FBI data shows crime in Conn. down; numbers up for murder
BRIDGEPORT — Connecticut continues to follow a downward trend in overall number of crimes, recently released FBI data show.
The numbers, however, also show that murders in the state jumped 36 percent, from 77 to 105 from 2016 to 2017; Hartford had an increase of 15 homicides and Bridgeport reported 11 more than the previous year.
“Numbers should not divert our attention from the fact that even one homicide in our city is too many. We can always do better and Bridgeport will always be a work in progress,” said Bridgeport police spokesman Av Harris.
Smaller numbers, like an increase of three murders in New Britain and an increase of two each in Norwalk and Stratford, also contributed to pushing the total number up. There are also various areas including Torrington, Vernon, Bristol and Manchester, which each saw an increase by one homicide from 2016 to 2017.
But there were also declines in homicide totals for some places — including New Haven, which saw a drop of six killings from 2016 to 2017; and East Hartford, which saw three fewer murders between the two years. Several areas saw a decrease of one in the overall number of killings.
“There were 18 homicides in Bridgeport in 2015, and that dropped dramatically to 10 homicides in 2016,” Harris said. “Obviously that number increased significantly in 2017, but the sustained, proactive crime prevention strategy we have put in place with community policing plus cooperation with our federal partners and community organizations we expect will show the 2017 numbers to be an anomaly.”
The Federal Bureau of Investigation released its annual Crime in Connecticut report earlier this week with data based on monthly reports of crime activity provided to the Uniform Crime Reporting program at the Connecticut Department of Emergency Services and Public Protection. The 435-page report can be found at bit.ly/FBIreport2017.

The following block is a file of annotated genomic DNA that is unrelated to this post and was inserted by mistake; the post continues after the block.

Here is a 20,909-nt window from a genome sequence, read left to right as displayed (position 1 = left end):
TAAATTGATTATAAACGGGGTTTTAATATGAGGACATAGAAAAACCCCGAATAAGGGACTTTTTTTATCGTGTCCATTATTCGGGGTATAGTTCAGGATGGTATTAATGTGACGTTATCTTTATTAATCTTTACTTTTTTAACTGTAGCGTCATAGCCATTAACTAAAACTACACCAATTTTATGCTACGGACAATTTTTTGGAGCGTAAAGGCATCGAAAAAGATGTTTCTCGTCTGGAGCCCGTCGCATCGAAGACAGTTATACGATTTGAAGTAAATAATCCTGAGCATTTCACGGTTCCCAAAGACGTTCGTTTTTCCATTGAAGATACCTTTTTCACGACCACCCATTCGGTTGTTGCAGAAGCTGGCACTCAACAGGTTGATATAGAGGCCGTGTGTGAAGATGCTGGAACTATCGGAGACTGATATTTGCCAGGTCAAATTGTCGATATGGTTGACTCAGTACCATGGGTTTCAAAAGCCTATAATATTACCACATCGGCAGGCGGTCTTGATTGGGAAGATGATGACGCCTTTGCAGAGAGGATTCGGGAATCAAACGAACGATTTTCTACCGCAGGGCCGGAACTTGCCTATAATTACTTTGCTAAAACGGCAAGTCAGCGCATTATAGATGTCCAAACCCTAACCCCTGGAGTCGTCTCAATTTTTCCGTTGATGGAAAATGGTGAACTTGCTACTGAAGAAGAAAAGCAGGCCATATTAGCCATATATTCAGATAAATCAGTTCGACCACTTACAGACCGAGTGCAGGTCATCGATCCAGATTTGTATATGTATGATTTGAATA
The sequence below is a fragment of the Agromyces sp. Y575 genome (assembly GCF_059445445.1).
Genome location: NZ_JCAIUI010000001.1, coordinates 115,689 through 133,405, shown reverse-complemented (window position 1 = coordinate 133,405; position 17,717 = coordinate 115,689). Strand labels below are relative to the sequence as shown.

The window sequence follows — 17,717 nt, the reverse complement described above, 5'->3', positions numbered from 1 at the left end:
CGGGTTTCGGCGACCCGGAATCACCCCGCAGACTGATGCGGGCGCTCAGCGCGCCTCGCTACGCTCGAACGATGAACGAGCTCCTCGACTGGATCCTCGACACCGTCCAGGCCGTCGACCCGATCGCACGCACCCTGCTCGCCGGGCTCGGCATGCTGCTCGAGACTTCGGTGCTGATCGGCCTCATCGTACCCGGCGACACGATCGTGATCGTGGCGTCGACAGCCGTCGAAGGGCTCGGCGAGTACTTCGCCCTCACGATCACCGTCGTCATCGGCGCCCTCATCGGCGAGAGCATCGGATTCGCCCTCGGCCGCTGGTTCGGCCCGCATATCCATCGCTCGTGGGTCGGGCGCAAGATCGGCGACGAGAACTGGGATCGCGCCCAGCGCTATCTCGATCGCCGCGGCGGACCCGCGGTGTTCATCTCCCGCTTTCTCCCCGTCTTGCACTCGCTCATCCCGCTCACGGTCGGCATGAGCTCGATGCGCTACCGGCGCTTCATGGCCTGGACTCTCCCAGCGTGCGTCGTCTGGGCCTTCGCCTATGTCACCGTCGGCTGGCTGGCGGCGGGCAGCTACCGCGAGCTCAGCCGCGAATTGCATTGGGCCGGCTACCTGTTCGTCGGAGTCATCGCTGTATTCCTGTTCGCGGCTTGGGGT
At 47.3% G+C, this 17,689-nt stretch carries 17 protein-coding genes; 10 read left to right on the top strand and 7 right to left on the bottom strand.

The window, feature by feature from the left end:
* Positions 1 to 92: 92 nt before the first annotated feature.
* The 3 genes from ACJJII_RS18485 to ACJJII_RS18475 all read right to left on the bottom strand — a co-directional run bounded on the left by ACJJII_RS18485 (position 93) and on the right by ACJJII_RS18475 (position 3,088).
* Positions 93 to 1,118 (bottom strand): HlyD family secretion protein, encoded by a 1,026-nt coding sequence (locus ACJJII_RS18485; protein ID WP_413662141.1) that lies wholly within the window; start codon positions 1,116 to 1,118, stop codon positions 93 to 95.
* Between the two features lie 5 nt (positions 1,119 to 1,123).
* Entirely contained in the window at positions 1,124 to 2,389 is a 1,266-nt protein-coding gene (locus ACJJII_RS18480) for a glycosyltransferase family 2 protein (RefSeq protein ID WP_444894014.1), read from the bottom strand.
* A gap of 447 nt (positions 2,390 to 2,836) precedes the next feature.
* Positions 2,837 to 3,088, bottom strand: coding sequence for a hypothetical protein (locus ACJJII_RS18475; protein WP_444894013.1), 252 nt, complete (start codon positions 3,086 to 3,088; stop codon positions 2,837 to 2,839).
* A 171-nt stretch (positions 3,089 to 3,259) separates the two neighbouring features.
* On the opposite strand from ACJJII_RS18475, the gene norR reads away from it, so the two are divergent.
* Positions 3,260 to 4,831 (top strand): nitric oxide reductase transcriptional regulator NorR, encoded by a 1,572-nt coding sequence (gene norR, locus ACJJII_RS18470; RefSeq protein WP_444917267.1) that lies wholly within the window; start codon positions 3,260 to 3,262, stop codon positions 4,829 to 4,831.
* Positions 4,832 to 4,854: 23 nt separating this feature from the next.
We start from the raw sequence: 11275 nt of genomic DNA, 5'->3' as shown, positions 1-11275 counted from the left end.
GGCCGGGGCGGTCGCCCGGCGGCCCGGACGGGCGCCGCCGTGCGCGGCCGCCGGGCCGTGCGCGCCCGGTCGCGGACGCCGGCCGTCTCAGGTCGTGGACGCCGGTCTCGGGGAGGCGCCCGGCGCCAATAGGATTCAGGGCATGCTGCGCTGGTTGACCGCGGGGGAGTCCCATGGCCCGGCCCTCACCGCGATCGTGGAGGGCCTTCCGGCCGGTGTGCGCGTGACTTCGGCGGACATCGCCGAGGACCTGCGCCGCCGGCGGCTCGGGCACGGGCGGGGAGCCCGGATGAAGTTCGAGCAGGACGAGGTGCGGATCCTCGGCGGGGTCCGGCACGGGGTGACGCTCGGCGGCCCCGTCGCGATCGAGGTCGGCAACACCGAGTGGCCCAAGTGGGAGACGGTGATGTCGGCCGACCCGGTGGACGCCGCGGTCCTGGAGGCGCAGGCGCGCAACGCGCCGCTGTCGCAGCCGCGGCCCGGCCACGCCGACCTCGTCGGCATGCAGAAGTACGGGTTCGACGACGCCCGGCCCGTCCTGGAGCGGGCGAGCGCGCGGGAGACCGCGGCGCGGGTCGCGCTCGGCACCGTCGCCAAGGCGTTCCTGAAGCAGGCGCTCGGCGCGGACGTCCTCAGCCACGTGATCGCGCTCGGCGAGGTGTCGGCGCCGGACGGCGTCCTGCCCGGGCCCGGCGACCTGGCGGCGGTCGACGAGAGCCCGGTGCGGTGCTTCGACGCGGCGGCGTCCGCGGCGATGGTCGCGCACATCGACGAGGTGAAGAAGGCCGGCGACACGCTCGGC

Contrary to the data provided by the FBI that numbered the city’s murders at 21, Bridgeport police confirmed 23 homicides in 2017. So far in 2018, killings in the city have declined considerably, with Bridgeport police having confirmed seven homicides. Detectives are still investigating a suspicious death in the city in August, which police said was potentially a homicide.
Looking at the FBI data from 2008 to 2017, offenses in Connecticut — including murder, rape, robbery, burglary, aggravated assault, larceny and motor vehicle theft — have declined over the years.
In 2016, there were 73,078 offenses reported in the state, a 1 percent decline from the number of offenses in 2015. And in 2017, there were 71,883 offenses reported statewide, a 2 percent decrease from 2016.
The total number of certain reported crime — robberies and aggravated assaults, for instance — have slightly fluctuated, with some dropping and others increasing over several years.
Despite data showing overall crime in Connecticut has been on the decline for years, the public might not see it that way, according to John DeCarlo, an associate professor of criminal justice at University of New Haven and a former Branford police chief.
Information about crimes, trends and arrests spread across social media and news sites like wildfire, which, DeCarlo said, might lead the public to believe crime is on the rise.
“I think it has affected the way we perceive the amount of crime, even in light of the fact that crime (in Connecticut) is down,” DeCarlo said.
Not all towns and cities have fallen in line with the overall downward trend.
In Bridgeport, despite the city’s population decrease of nearly 2,000 residents between 2016 and 2017, the data showed violent crimes — murder, non-negligent manslaughter, rape, robbery and aggravated assault — increased from 1,115 in 2016 to 1,315 in 2017.
Moving out from Bridgeport, some towns and cities have seen a slight increase in violent crime: Stratford went from 67 reported violent crimes in 2016 to 89 in 2017, Trumbull went from 42 to 55, and Derby went from 39 to 42.
Shelton had 28 incidents of violent crime in both years. Milford had 34 incidents in 2016, which dropped to 24 in 2017.
“We don’t hesitate, we don’t drag our feet in deploying different alternative methods when it comes to policing crimes,” said Milford police spokesman, Officer Mike DeVito. “We don’t subject it just to violent crimes. We have the same methodology for all crimes.”
Throughout Connecticut, from 2016 to 2017, the number of reported burglaries dropped from 10,087 to 8,893. And arson numbers went down from 409 in 2016 to 331 in 2017. There were also declines in aggravated assaults, burglaries and larcenies between the two years.
Though the overall downward trend can be attributed to a variety of different factors, DeCarlo said, the way police and communities work together to prevent crimes has been a huge factor in the overall decline.
“With community policing, the public and the police work on preventing crime before it happens, rather than handle it after it happens,” DeCarlo said.
Harris said fighting crime goes beyond policing.
“It is also critical to stabilize families, provide a good education, access to health care and nutrition, mentoring and economic empowerment and opportunity through” legitimate and not illicit means,” he said.